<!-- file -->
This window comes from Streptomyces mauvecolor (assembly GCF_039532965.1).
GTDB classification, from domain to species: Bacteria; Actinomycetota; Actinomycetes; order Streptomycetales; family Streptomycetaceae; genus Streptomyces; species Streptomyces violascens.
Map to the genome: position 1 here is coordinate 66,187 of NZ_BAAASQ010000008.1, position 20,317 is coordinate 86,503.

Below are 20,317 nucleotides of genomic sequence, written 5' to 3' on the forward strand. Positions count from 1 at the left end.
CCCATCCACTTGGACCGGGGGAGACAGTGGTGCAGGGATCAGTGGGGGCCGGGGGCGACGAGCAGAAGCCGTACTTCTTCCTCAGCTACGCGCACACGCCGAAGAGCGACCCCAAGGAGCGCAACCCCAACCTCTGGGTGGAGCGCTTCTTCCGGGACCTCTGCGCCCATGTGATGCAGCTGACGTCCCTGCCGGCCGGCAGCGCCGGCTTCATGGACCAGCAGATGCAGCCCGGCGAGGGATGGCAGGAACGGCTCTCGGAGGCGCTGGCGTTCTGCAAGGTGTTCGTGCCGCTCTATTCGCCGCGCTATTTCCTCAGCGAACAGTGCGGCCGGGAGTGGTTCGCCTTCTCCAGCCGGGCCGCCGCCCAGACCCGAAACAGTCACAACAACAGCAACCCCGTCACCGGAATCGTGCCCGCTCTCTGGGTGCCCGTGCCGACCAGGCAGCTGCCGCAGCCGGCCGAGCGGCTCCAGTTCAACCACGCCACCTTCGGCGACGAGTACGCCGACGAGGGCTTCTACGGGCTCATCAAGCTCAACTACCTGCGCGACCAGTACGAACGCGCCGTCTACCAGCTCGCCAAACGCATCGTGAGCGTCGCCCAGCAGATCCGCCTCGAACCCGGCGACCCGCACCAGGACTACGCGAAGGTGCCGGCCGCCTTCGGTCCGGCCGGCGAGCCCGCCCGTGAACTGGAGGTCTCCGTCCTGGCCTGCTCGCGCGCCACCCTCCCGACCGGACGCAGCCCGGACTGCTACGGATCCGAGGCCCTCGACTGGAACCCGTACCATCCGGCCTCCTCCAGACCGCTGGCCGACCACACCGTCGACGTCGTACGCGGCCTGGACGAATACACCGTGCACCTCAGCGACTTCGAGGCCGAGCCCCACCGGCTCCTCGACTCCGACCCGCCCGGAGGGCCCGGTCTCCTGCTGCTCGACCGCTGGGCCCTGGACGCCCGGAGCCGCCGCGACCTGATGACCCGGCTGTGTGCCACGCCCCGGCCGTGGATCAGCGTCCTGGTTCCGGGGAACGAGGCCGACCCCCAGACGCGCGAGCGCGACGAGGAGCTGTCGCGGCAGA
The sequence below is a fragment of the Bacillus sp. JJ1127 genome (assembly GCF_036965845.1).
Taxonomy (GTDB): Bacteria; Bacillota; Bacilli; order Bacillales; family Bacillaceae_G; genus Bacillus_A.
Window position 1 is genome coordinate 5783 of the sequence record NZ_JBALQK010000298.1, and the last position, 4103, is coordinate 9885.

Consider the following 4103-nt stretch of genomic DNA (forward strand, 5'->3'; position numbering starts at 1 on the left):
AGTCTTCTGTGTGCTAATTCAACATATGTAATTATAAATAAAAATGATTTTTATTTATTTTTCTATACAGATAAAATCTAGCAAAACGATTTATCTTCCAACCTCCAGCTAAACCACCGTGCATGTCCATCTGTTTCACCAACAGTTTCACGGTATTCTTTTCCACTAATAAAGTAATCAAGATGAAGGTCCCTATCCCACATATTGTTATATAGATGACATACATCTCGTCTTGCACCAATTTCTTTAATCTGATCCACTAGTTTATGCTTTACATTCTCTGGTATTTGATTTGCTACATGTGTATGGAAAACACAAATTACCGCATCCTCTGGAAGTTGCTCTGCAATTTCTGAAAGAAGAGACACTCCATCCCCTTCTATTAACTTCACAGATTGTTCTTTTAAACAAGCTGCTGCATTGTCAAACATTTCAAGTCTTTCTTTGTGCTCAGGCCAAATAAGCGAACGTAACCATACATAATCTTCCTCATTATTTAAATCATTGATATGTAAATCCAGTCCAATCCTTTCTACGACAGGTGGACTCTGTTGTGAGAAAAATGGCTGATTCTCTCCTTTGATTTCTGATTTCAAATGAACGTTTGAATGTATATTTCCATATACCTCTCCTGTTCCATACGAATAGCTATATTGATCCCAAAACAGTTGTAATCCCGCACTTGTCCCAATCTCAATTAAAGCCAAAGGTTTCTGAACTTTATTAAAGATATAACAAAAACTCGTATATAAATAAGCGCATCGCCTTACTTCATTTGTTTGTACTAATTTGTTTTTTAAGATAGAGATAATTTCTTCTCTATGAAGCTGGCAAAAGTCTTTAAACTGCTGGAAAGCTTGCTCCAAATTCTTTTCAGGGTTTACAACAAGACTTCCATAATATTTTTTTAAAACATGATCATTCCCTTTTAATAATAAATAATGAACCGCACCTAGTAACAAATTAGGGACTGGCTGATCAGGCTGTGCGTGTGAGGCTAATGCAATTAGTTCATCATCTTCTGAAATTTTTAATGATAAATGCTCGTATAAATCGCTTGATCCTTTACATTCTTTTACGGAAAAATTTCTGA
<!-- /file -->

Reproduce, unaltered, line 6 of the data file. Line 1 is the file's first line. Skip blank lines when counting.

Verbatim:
The sequence below is a fragment of the Bacillus sp. JJ1127 genome (assembly GCF_036965845.1).